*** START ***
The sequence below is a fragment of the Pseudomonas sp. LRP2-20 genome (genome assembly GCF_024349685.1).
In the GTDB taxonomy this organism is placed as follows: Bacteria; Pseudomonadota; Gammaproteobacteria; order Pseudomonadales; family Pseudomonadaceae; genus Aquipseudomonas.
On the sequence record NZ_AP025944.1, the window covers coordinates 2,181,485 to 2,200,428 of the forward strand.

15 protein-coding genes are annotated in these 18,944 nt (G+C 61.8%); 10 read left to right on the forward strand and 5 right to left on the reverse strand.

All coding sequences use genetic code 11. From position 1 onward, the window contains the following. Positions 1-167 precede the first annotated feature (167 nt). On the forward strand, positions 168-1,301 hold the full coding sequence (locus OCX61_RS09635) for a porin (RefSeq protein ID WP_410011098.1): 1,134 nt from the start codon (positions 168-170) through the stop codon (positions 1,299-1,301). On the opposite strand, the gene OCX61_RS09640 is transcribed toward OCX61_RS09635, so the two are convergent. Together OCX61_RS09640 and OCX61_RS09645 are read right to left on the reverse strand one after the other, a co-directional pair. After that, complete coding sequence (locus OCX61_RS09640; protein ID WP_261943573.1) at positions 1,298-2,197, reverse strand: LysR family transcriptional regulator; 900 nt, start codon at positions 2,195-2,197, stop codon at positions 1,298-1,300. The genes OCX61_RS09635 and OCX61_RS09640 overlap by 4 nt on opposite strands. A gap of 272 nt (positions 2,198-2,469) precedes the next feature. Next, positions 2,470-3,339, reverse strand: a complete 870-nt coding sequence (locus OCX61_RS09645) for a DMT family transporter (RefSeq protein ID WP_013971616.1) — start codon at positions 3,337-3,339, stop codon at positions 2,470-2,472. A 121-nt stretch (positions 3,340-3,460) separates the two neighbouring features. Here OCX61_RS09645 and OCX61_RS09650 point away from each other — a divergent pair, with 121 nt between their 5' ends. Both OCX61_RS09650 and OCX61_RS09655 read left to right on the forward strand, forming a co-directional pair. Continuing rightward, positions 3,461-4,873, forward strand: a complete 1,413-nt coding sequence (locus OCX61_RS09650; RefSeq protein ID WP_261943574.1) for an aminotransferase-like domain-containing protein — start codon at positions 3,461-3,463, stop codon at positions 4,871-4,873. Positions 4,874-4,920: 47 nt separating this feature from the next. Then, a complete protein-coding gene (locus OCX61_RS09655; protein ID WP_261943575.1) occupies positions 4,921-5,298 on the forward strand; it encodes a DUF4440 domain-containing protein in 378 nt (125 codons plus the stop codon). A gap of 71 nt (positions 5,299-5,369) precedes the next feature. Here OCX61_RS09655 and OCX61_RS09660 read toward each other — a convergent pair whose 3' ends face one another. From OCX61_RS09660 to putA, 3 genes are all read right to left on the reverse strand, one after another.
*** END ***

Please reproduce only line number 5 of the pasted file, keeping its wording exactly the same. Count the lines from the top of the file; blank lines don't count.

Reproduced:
All coding sequences use genetic code 11. From position 1 onward, the window contains the following. Positions 1-167 precede the first annotated feature (167 nt). On the forward strand, positions 168-1,301 hold the full coding sequence (locus OCX61_RS09635) for a porin (RefSeq protein ID WP_410011098.1): 1,134 nt from the start codon (positions 168-170) through the stop codon (positions 1,299-1,301). On the opposite strand, the gene OCX61_RS09640 is transcribed toward OCX61_RS09635, so the two are convergent. Together OCX61_RS09640 and OCX61_RS09645 are read right to left on the reverse strand one after the other, a co-directional pair. After that, complete coding sequence (locus OCX61_RS09640; protein ID WP_261943573.1) at positions 1,298-2,197, reverse strand: LysR family transcriptional regulator; 900 nt, start codon at positions 2,195-2,197, stop codon at positions 1,298-1,300. The genes OCX61_RS09635 and OCX61_RS09640 overlap by 4 nt on opposite strands. A gap of 272 nt (positions 2,198-2,469) precedes the next feature. Next, positions 2,470-3,339, reverse strand: a complete 870-nt coding sequence (locus OCX61_RS09645) for a DMT family transporter (RefSeq protein ID WP_013971616.1) — start codon at positions 3,337-3,339, stop codon at positions 2,470-2,472. A 121-nt stretch (positions 3,340-3,460) separates the two neighbouring features. Here OCX61_RS09645 and OCX61_RS09650 point away from each other — a divergent pair, with 121 nt between their 5' ends. Both OCX61_RS09650 and OCX61_RS09655 read left to right on the forward strand, forming a co-directional pair. Continuing rightward, positions 3,461-4,873, forward strand: a complete 1,413-nt coding sequence (locus OCX61_RS09650; RefSeq protein ID WP_261943574.1) for an aminotransferase-like domain-containing protein — start codon at positions 3,461-3,463, stop codon at positions 4,871-4,873. Positions 4,874-4,920: 47 nt separating this feature from the next. Then, a complete protein-coding gene (locus OCX61_RS09655; protein ID WP_261943575.1) occupies positions 4,921-5,298 on the forward strand; it encodes a DUF4440 domain-containing protein in 378 nt (125 codons plus the stop codon). A gap of 71 nt (positions 5,299-5,369) precedes the next feature. Here OCX61_RS09655 and OCX61_RS09660 read toward each other — a convergent pair whose 3' ends face one another. From OCX61_RS09660 to putA, 3 genes are all read right to left on the reverse strand, one after another.